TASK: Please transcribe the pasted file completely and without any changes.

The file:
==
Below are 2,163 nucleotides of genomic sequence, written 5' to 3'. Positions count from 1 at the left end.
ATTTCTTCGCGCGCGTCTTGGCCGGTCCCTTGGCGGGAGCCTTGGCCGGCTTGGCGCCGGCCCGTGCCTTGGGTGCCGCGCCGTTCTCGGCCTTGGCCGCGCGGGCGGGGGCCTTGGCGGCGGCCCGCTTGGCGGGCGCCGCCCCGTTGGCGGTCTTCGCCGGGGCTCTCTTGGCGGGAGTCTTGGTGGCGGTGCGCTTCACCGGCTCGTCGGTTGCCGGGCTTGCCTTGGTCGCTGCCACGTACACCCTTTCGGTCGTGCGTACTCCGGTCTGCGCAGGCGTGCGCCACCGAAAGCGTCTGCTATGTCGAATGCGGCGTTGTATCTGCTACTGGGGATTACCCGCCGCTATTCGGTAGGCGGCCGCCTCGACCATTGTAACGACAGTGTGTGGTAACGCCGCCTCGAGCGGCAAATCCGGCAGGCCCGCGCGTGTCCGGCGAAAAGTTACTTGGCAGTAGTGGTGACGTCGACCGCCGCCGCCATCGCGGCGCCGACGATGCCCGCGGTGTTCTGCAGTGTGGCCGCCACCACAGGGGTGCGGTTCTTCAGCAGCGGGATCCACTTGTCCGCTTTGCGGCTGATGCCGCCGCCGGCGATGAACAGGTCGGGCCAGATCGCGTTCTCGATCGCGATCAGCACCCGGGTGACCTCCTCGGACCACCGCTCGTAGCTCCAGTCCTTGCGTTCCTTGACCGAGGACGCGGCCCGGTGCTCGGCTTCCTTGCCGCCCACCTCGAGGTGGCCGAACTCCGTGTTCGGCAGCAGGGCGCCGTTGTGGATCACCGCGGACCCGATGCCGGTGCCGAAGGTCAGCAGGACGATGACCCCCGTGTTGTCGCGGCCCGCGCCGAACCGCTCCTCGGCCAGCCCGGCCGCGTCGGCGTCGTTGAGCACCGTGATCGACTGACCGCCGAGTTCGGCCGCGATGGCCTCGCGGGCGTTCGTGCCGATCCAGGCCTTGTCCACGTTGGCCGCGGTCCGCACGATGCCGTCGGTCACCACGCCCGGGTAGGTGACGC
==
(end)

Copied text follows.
Below are 2,163 nucleotides of genomic sequence, written 5' to 3'. Positions count from 1 at the left end.
ATTTCTTCGCGCGCGTCTTGGCCGGTCCCTTGGCGGGAGCCTTGGCCGGCTTGGCGCCGGCCCGTGCCTTGGGTGCCGCGCCGTTCTCGGCCTTGGCCGCGCGGGCGGGGGCCTTGGCGGCGGCCCGCTTGGCGGGCGCCGCCCCGTTGGCGGTCTTCGCCGGGGCTCTCTTGGCGGGAGTCTTGGTGGCGGTGCGCTTCACCGGCTCGTCGGTTGCCGGGCTTGCCTTGGTCGCTGCCACGTACACCCTTTCGGTCGTGCGTACTCCGGTCTGCGCAGGCGTGCGCCACCGAAAGCGTCTGCTATGTCGAATGCGGCGTTGTATCTGCTACTGGGGATTACCCGCCGCTATTCGGTAGGCGGCCGCCTCGACCATTGTAACGACAGTGTGTGGTAACGCCGCCTCGAGCGGCAAATCCGGCAGGCCCGCGCGTGTCCGGCGAAAAGTTACTTGGCAGTAGTGGTGACGTCGACCGCCGCCGCCATCGCGGCGCCGACGATGCCCGCGGTGTTCTGCAGTGTGGCCGCCACCACAGGGGTGCGGTTCTTCAGCAGCGGGATCCACTTGTCCGCTTTGCGGCTGATGCCGCCGCCGGCGATGAACAGGTCGGGCCAGATCGCGTTCTCGATCGCGATCAGCACCCGGGTGACCTCCTCGGACCACCGCTCGTAGCTCCAGTCCTTGCGTTCCTTGACCGAGGACGCGGCCCGGTGCTCGGCTTCCTTGCCGCCCACCTCGAGGTGGCCGAACTCCGTGTTCGGCAGCAGGGCGCCGTTGTGGATCACCGCGGACCCGATGCCGGTGCCGAAGGTCAGCAGGACGATGACCCCCGTGTTGTCGCGGCCCGCGCCGAACCGCTCCTCGGCCAGCCCGGCCGCGTCGGCGTCGTTGAGCACCGTGATCGACTGACCGCCGAGTTCGGCCGCGATGGCCTCGCGGGCGTTCGTGCCGATCCAGGCCTTGTCCACGTTGGCCGCGGTCCGCACGATGCCGTCGGTCACCACGCCCGGGTAGGTGACGC